This morning, the Offices of Orphan Products Development and Pediatric Therapeutics of the U.S. Food and Drug Administration (FDA) have granted rare pediatric disease designation to MeiraGTx’s A002 (ZZV2/8-hCARp.hCNGB3).
The gene therapy product candidate is intended for the treatment of patients with achromatopsia (ACHM) because of mutations in the CNGB3
Achromatopsia is a recessively inherited condition that results in complete color blindness and visual acuity. It is caused by a lack of cone photoreceptor function, and can also lead to disabling hypersensitivity to light, or photophobia, and involuntary eye movements, also known as pendular nystagmus.
, ACHM affects approximately 1 in 33,000 people in the U.S. and four different genetic mutations may cause it: 50% of patients carry mutations in the CNGB3
gene, and 25% in the CNGA3
gene. Children with CNGB3
-related achromatopsia have profound sight impairment from birth or early infancy, and there aren’t currently any therapies approved to treat the condition.
A002, an adeno-associated virus (AAV) is being developed to deliver a codon-optimized hCNGB3 cDNA to the back of the eye for expression in cone photoreceptors.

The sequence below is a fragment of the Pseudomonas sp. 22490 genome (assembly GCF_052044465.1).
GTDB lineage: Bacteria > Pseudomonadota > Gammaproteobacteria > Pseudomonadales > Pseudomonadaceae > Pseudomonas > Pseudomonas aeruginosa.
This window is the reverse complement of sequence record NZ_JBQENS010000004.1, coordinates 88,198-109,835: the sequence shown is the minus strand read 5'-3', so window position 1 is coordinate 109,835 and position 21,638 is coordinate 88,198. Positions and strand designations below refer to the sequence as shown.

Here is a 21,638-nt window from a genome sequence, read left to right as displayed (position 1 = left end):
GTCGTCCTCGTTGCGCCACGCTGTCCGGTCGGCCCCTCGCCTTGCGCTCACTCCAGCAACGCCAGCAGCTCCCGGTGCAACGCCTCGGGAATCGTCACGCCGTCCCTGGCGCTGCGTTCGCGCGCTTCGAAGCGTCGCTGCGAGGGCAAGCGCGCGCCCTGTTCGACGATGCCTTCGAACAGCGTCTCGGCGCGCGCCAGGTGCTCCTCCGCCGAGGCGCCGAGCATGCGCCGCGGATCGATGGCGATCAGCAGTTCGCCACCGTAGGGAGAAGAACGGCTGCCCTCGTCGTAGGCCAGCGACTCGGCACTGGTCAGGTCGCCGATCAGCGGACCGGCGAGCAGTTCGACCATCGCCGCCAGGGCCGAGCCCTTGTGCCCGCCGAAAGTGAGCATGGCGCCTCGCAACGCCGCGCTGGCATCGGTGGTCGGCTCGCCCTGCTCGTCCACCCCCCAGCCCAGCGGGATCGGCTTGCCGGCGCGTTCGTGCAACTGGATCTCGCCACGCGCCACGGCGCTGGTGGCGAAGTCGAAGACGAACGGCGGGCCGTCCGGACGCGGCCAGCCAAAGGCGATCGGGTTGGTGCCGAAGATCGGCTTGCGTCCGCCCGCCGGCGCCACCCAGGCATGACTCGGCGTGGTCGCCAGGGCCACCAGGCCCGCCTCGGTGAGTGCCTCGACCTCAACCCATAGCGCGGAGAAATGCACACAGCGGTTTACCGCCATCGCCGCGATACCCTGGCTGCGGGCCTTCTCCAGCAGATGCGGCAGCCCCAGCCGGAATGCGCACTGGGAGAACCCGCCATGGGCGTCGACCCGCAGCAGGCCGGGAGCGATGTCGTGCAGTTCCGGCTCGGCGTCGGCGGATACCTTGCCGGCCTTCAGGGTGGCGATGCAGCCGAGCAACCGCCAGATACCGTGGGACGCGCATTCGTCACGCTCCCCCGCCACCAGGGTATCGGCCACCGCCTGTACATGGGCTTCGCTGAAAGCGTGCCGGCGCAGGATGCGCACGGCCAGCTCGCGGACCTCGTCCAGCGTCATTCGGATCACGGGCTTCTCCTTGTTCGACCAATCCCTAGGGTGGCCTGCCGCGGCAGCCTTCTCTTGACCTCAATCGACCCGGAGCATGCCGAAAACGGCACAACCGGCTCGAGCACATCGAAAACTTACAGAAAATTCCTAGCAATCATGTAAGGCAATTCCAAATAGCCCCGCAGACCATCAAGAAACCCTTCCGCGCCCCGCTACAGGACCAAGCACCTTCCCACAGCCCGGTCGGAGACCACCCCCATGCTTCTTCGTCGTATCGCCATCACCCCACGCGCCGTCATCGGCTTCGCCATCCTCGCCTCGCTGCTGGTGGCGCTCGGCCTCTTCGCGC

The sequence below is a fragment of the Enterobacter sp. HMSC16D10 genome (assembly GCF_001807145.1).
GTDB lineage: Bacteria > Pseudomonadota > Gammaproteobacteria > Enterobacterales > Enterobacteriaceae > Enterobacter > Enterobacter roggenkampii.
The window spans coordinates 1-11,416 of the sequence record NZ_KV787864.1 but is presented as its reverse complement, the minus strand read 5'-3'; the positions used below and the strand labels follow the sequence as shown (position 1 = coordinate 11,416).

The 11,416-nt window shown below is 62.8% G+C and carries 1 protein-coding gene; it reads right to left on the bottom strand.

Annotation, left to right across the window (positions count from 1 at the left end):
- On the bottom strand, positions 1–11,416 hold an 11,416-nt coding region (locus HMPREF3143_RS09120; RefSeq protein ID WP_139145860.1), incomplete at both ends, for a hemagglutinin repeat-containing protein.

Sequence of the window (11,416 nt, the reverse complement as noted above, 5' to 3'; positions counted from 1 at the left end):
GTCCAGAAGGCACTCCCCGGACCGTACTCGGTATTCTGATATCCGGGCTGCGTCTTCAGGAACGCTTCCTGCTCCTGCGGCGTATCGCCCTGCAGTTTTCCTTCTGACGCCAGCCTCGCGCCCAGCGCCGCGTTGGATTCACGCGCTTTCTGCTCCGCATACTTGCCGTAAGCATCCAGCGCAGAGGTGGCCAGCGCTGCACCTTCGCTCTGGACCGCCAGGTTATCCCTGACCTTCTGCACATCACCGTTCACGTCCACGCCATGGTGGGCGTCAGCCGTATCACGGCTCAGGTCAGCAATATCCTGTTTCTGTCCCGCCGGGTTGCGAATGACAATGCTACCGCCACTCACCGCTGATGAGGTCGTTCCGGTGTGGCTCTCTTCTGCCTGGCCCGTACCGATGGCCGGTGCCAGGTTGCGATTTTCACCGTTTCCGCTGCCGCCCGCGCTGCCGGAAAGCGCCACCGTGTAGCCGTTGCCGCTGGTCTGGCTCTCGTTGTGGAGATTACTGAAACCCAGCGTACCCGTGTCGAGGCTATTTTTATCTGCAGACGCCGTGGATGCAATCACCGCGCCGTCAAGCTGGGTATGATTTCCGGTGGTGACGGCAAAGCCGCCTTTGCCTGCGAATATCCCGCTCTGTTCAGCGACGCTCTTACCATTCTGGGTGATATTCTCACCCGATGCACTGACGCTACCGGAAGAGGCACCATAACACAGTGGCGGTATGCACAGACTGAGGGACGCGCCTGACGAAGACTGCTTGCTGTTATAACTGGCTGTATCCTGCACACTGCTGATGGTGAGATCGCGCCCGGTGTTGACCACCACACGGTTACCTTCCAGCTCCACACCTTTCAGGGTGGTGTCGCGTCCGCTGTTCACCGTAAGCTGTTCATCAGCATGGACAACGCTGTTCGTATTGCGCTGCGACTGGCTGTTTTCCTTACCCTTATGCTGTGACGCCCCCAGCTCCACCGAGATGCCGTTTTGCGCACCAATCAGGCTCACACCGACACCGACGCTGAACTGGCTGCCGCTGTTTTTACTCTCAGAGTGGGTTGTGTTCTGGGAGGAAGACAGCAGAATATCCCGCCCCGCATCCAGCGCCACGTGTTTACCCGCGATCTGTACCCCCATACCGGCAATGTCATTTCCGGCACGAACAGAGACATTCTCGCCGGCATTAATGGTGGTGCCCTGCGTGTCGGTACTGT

“We are excited to be making such good progress in dosing patients in our ongoing Phase I/II CNGB3 clinical trial,” said Zandy Forbes, Ph.D., President and CEO of MeiraGTx in a press release
MeiraGTx has dosed 8 patients in an open label, multi-center Phase 1/2 dose escalation trial of the gene therapy in patients diagnosed with achromatopsia due to biallelic mutations in CNGB3
. The trial is currently treating patients in the highest of 3 dose cohorts and safety is the primary endpoint.
Secondary endpoints for the trial include improvement in visual function including assessment of photophobia/photoaversion, retinal function, retinal structure and quality of life (QOL) measures.
If A002 is approved by the FDA for this indication, Meira GTx will be eligible to receive a Priority Review Voucher, which can be used on any of the company’s future drugs to reduce the FDA review time by 4 months. It can also be sold.
When awarded a voucher, small biotech companies sometimes sell it to larger pharmaceutical companies. Last year, Sarepta
sold its voucher for $125 million to Gilead Sciences.
In December, the company was granted rare pediatric designation for A001 (AAV2/5-OPTIRPE65) for the potential treatment of certain patients with Lever Congenital Amaurosis. "With the receipt of our second rare pediatric disease designation in just two months, we have significant momentum for our ocular gene therapy pipeline as we begin 2018," continued Forbes.
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